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Politics.co.uk has reported that anti-homeless protesters in Manchester looking to challenge an injunction from the banning them from camping in the centre of the city have been denied access to legal aid. This effectively prevents them, or their legal representative, from challenging the decision.
In a statement, Ben Taylor, the solicitor representing the group, questioned the morality of the situation: "The government’s decision to restrict legal aid means that the most vulnerable people in society are deprived the opportunity to challenge the court’s decision. The Legal Aid Agency and the Ministry of Justice should be ashamed of themselves."
The Manchester Evening News has obtained a copy of the ruling, which states that rough sleepers are not allowed to pitch tents or ‘other movable temporary forms of accommodation’, although it permits the use of sleeping bags and blankets, benches, doorways or bus shelters, as well as hostels and charity-provided spaces.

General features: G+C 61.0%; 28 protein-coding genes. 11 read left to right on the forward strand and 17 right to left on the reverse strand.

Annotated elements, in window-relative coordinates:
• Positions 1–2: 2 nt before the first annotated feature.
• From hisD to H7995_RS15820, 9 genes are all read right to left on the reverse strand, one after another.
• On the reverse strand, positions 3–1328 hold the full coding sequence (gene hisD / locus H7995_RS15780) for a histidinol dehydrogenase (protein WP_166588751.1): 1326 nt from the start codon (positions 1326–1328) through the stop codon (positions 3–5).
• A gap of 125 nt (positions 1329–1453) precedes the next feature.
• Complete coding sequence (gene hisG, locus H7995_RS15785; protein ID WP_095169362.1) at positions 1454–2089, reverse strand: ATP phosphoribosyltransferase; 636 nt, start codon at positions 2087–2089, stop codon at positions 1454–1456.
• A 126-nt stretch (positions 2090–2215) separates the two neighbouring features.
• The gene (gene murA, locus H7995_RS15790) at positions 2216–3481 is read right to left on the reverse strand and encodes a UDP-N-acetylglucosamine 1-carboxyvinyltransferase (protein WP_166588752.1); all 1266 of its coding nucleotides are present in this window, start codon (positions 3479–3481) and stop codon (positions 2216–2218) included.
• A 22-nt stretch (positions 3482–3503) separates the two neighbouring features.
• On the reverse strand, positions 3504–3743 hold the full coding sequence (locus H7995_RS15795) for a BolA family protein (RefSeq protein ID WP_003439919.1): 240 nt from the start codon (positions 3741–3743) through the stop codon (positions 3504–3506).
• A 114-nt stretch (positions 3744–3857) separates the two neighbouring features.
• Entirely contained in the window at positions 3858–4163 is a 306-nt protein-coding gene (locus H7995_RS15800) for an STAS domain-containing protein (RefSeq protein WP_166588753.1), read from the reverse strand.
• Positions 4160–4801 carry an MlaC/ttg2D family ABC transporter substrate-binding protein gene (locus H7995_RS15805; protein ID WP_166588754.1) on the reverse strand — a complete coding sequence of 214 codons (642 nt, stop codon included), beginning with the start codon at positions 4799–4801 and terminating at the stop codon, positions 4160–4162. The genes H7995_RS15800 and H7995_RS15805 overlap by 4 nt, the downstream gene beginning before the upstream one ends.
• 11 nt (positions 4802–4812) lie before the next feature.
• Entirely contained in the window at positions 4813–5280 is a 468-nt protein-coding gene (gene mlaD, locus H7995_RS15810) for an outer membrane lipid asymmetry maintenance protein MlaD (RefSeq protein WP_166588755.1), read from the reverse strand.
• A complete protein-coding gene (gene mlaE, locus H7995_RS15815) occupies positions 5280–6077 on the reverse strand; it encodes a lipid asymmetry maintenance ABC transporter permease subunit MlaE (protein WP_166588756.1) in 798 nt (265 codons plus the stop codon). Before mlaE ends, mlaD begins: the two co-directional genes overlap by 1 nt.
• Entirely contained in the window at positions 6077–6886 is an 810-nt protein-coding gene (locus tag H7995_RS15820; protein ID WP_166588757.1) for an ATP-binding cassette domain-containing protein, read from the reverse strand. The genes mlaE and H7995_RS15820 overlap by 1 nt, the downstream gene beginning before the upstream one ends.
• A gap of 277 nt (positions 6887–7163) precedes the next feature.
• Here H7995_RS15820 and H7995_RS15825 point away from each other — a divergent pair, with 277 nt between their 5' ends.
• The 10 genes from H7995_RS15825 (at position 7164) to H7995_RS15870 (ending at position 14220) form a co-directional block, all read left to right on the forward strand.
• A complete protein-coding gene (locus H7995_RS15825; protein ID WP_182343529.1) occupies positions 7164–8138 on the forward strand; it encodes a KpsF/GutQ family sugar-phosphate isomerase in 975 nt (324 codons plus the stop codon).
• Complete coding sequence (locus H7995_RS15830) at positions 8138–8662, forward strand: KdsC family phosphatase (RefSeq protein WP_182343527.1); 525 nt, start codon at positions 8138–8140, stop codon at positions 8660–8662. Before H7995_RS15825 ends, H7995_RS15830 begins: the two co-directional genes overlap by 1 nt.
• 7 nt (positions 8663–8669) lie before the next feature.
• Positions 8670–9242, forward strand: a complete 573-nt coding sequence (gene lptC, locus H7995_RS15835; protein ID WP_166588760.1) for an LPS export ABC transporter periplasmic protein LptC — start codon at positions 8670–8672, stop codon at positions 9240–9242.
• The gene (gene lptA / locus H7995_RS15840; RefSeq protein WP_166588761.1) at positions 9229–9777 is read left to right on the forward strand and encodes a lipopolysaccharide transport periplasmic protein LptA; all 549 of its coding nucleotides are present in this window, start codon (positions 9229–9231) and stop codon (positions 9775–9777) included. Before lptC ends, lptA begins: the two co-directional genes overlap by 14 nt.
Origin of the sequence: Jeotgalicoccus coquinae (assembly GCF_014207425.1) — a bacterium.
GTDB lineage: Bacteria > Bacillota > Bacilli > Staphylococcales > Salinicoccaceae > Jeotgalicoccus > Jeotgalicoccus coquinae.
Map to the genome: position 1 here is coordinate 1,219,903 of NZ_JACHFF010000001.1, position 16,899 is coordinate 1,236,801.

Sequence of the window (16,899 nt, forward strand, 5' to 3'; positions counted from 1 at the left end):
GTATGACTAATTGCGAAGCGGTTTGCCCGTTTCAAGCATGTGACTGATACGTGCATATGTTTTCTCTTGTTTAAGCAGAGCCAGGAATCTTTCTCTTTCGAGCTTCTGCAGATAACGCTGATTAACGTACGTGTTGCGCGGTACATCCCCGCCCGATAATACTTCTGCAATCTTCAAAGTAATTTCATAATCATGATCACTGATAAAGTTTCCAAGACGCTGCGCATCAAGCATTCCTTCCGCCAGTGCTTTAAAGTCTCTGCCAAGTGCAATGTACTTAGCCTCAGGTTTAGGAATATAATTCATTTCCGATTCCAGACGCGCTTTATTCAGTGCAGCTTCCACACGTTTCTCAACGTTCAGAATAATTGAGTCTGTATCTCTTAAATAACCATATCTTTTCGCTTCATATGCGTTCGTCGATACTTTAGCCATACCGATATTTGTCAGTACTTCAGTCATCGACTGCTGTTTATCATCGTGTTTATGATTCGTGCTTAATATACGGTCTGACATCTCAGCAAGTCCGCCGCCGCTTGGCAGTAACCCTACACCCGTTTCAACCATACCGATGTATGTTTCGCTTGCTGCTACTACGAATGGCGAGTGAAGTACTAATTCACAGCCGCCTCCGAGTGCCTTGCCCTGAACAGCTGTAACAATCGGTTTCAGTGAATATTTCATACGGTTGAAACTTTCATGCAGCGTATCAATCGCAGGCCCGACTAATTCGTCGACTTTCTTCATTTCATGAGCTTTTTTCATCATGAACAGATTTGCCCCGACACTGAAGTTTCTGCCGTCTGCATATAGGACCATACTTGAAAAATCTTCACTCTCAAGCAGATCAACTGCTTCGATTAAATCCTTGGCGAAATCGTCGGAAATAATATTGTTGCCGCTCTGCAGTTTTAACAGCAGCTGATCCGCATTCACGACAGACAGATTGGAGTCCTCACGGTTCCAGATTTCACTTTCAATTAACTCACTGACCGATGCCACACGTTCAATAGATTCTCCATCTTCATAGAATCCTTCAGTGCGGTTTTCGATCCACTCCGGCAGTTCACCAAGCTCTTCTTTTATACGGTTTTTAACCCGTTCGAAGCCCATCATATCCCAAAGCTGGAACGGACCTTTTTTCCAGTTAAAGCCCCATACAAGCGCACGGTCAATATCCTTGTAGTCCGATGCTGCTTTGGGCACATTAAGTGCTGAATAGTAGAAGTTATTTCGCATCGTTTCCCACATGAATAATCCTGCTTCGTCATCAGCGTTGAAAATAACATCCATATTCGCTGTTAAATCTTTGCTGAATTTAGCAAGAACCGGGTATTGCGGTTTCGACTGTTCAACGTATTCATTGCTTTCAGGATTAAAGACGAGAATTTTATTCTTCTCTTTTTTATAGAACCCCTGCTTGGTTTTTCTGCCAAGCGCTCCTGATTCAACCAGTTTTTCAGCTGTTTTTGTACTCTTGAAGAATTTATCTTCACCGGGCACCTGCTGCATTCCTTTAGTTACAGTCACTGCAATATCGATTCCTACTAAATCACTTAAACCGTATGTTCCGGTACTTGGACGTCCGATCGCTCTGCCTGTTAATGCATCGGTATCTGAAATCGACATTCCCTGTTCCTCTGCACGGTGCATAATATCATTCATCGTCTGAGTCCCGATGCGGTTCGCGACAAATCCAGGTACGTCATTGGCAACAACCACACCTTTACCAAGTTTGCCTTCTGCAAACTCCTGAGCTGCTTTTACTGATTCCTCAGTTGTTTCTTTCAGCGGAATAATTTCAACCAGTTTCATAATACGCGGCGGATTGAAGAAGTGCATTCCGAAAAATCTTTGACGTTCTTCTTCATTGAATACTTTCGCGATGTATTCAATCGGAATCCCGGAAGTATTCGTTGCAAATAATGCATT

As well as having the power to send in bailiffs to evict people from multiple city centre locations, including St Ann’s Square and Castleford, the city council can prosecute anyone breaking the injunction, with a maximum sentence for offenders set at two years in prison.
Speaking to the Salford Star, Wesley Dove, one of the members of the group, suggested: “The court judgement never considered the lives and well-being of the people of the camp and where they are supposed to go now. We did not create the homelessness problem, but we are a vital part of the solution.”